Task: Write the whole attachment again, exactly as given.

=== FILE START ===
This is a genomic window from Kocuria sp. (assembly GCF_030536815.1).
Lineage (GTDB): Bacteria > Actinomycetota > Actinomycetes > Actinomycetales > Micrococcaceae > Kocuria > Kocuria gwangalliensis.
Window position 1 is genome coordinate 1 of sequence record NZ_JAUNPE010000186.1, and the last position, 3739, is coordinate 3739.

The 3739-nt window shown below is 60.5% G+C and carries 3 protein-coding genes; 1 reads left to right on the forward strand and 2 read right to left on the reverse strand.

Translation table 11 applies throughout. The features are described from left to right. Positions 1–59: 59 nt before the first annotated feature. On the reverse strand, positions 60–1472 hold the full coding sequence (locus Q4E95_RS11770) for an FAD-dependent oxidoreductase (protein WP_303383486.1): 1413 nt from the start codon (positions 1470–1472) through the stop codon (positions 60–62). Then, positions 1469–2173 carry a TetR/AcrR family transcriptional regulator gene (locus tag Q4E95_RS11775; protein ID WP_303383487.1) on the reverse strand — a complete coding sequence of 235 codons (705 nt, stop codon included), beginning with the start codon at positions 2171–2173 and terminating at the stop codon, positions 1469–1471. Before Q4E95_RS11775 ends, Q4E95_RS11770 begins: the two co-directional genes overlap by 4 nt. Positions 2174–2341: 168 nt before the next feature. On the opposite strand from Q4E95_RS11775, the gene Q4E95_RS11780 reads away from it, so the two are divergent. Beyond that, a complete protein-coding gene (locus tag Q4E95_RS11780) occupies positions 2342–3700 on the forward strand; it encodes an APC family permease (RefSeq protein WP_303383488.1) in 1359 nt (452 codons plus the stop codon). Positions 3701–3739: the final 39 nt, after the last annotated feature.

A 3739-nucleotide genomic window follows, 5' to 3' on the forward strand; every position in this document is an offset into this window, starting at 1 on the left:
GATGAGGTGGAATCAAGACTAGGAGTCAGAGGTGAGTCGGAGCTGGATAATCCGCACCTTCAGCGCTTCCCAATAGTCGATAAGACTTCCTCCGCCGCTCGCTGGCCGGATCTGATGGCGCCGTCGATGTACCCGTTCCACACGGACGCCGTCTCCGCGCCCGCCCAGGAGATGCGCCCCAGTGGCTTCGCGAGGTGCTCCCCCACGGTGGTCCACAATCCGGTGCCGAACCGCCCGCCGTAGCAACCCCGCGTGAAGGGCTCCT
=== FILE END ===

This is a genomic window from Kocuria sp. (assembly GCF_030536815.1).
Lineage (GTDB): Bacteria > Actinomycetota > Actinomycetes > Actinomycetales > Micrococcaceae > Kocuria > Kocuria gwangalliensis.
Window position 1 is genome coordinate 1 of sequence record NZ_JAUNPE010000186.1, and the last position, 3739, is coordinate 3739.

The 3739-nt window shown below is 60.5% G+C and carries 3 protein-coding genes; 1 reads left to right on the forward strand and 2 read right to left on the reverse strand.

Translation table 11 applies throughout. The features are described from left to right. Positions 1–59: 59 nt before the first annotated feature. On the reverse strand, positions 60–1472 hold the full coding sequence (locus Q4E95_RS11770) for an FAD-dependent oxidoreductase (protein WP_303383486.1): 1413 nt from the start codon (positions 1470–1472) through the stop codon (positions 60–62). Then, positions 1469–2173 carry a TetR/AcrR family transcriptional regulator gene (locus tag Q4E95_RS11775; protein ID WP_303383487.1) on the reverse strand — a complete coding sequence of 235 codons (705 nt, stop codon included), beginning with the start codon at positions 2171–2173 and terminating at the stop codon, positions 1469–1471. Before Q4E95_RS11775 ends, Q4E95_RS11770 begins: the two co-directional genes overlap by 4 nt. Positions 2174–2341: 168 nt before the next feature. On the opposite strand from Q4E95_RS11775, the gene Q4E95_RS11780 reads away from it, so the two are divergent. Beyond that, a complete protein-coding gene (locus tag Q4E95_RS11780) occupies positions 2342–3700 on the forward strand; it encodes an APC family permease (RefSeq protein WP_303383488.1) in 1359 nt (452 codons plus the stop codon). Positions 3701–3739: the final 39 nt, after the last annotated feature.

A 3739-nucleotide genomic window follows, 5' to 3' on the forward strand; every position in this document is an offset into this window, starting at 1 on the left:
GATGAGGTGGAATCAAGACTAGGAGTCAGAGGTGAGTCGGAGCTGGATAATCCGCACCTTCAGCGCTTCCCAATAGTCGATAAGACTTCCTCCGCCGCTCGCTGGCCGGATCTGATGGCGCCGTCGATGTACCCGTTCCACACGGACGCCGTCTCCGCGCCCGCCCAGGAGATGCGCCCCAGTGGCTTCGCGAGGTGCTCCCCCACGGTGGTCCACAATCCGGTGCCGAACCGCCCGCCGTAGCAACCCCGCGTGAAGGGCTCCT